When you first meet musician Christophe Chassol, you notice that he looks nothing like the classical pianist he was trained as and more like a rockstar about to take to the stage. Dressed in a leather jacket, denims and stylish boots, Christophe’s persona is the opposite of the image one would associate with after listening to his music.
However, 10 minutes into the conversation and you know that the man from Martinique, West Indies, lives and breathes music.
“My introduction to music came from my father who was a saxophone player and also a bus driver in the public transport in Paris. He would go to the Conservatoire National de Musique de Paris to learn music and he sent me there when I was four,” he begins. Learning to play classical, jazz and contemporary piano while at the Conservatoire, he then took formal training in music at the age of 20 after winning a scholarship to the Berklee College of Music in Boston. “Basically I learnt conducting a 35 piece orchestra. As a student, I was able to just focus on music. I’m still doing genres like percussion instead of jazz which I learnt at Boston,” adds Christophe who performed at the Hyderbad Public School on Wednesday in a concert organised by the Alliance Francaise.
Over the last 10 years, Chassol has experimented with contemporary genres from classical and jazz to electronic and avant-garde music. “Whatever genre it is, I bring my own tools to the table like certain chords, taste, groove, the way I feel the music, etc,” he admits.
Christophe decided to pursue composing music for films and commercials by the time he was 20, but not before having done many odd jobs in the music industry to survive. “That part came later, first I did many jobs that I didn’t want to do – I composed music for theatre, dance, commercials, movies. I gave piano lessons in summer camps. I did strange compositions for singers that I didn’t like,” he shares.
Now 38, Christophe has managed to establish himself as an independent musician after various changes – from working as an assistant conductor at the Sopia Symphony Orchestra in Bulgaria and collaborating with musicians on their tours. For instance, Christophe toured with Phoenix on their world tour in 2004, besides scoring music for French films and TV series.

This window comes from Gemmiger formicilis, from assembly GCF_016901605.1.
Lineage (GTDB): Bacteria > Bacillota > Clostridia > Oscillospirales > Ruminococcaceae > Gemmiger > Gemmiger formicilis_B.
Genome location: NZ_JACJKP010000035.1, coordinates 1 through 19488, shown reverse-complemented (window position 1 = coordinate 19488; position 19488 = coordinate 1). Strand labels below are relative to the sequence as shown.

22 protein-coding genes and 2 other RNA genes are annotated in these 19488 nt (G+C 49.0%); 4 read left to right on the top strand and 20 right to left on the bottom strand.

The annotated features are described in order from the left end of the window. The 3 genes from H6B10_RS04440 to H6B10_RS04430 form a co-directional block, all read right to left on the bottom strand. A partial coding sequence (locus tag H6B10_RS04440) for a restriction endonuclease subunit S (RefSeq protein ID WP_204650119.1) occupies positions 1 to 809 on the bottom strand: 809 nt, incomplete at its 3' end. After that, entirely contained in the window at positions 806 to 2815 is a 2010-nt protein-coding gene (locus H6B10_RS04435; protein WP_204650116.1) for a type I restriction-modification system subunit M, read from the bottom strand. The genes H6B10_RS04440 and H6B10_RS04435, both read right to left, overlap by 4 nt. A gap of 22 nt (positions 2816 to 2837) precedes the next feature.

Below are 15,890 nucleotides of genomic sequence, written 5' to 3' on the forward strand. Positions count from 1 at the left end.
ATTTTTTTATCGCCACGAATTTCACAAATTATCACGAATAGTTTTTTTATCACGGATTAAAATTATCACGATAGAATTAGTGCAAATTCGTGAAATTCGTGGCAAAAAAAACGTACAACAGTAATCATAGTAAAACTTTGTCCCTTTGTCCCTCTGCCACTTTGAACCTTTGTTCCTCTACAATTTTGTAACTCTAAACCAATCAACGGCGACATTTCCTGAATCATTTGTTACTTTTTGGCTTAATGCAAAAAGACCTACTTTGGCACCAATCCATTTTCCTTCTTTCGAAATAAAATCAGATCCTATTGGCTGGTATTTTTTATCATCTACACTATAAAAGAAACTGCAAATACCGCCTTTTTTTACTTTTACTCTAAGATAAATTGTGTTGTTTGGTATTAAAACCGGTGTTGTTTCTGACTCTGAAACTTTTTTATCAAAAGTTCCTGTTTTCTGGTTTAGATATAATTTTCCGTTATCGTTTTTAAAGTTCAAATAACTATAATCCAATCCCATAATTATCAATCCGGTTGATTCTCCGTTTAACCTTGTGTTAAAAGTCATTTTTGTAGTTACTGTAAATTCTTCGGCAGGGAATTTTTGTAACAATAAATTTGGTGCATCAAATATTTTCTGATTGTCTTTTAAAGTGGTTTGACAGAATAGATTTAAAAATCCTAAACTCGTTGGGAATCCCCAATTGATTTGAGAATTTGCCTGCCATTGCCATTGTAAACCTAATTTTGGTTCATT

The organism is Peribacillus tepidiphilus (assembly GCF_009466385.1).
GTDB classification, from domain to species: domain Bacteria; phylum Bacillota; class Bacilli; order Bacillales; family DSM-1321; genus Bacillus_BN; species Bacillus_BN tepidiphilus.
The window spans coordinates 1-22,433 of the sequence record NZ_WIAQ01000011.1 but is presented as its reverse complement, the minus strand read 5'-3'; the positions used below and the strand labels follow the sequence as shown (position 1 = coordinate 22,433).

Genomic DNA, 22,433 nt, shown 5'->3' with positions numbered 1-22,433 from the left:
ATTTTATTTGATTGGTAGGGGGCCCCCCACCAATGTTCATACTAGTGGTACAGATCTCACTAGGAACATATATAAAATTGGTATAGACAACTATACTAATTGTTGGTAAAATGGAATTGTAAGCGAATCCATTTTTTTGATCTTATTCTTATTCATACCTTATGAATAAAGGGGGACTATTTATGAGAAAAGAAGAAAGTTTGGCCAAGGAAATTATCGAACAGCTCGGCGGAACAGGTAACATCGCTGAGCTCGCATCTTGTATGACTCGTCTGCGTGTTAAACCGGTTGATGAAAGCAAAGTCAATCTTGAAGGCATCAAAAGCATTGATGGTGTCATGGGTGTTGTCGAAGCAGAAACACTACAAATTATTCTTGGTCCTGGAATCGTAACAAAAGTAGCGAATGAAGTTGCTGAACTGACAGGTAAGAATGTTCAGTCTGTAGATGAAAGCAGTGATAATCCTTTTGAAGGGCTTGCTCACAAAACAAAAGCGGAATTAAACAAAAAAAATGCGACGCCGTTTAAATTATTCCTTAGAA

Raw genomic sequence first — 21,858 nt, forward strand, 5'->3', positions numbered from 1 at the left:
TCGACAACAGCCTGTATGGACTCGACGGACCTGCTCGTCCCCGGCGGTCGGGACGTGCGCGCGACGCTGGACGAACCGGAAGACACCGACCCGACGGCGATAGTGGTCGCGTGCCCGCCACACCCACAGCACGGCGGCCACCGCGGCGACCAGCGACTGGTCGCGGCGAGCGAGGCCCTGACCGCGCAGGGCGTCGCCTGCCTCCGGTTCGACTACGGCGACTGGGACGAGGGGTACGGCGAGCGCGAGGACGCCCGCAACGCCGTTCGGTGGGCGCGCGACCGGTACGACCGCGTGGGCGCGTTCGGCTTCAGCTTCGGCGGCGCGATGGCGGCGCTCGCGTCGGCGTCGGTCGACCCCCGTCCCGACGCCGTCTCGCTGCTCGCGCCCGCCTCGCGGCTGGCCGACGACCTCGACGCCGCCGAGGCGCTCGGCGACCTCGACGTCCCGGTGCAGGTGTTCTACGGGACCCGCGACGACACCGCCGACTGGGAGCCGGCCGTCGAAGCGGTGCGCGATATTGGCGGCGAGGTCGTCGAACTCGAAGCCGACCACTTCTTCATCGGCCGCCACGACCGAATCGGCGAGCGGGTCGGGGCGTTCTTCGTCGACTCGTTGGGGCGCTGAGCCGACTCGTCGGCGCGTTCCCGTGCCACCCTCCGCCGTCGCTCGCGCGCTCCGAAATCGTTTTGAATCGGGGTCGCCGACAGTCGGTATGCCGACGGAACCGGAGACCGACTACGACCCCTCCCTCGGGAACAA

Over the span of his career, the musician has toured many cities in Asia, Europe and United States collaborating with artistes like Sebastien Tellier and Gotan Project to name a few. Ask him if any particular memory stands out and he replies, “It depends on the kind of music you are playing. In pop music, I discovered fans for the first time. I saw girls throwing their panties at the band members which I had never seen before and this was 10 years ago. But for my music, it is not the same; it’s much more serious. During my shows, people are immersed in the music and ask me interesting questions about the music later on. What more can I ask?”
So far, Christophe has two major albums to his credit – X-Pianos (2012) and Indiamore (2013). While the former had a distinct electronic sound interspersed with Russian singing, the latter stems from his love for Indian music. However, what stands out in both his albums is that the compositions were complemented by videos that were perfectly synchronised.
Pointing out that the technique has become a staple in his compositions, he says, “For me the link between the image and music is obvious. In life, that link never happens. When I look at a movie, I have my keyboard which is kept under the desk, and I play along with the movie; it all comes very naturally and I have composed something new.”
Technology, he says has become much better now which is why it becomes very easy to make music. “Mixing everything has become very easy. You take a dialogue from here, a bit of music from there, put in your software and edit it. It’s very easy now,” explains the musician who orchestrates anything that catches his fancy.
“Perfect synchronicity in video and audio is my aim. I try to bring the music to that perfect level. You speak with music here. The Odissi sequence in Indiamore is the only one that doesn’t use the music from the video, it’s just a clip. I wanted to use the sound of the feet but the sound was too much.”
His introduction to Indian music he says came from digging. “When I was a teenager, I had these records that I would listen to and I found some Indian musicians collaborating with the artiste through the record cover. I started listening to them When you love music, you will listen to a variety of genres,” feels Christophe. MS Subbalakshmi, Pt Hariprasad Chaurasia and Ravi Shankar are the names that he most often listens to.
“I particularly like MS Subbalakshmi, whom I heard while strolling through the lanes of Varanasi. I like the stability and the deep, rich tone of the instruments in her music.”
Mixing film and song in his album, Christophe adds that his love for Indian music has grown even more with his travels across the country.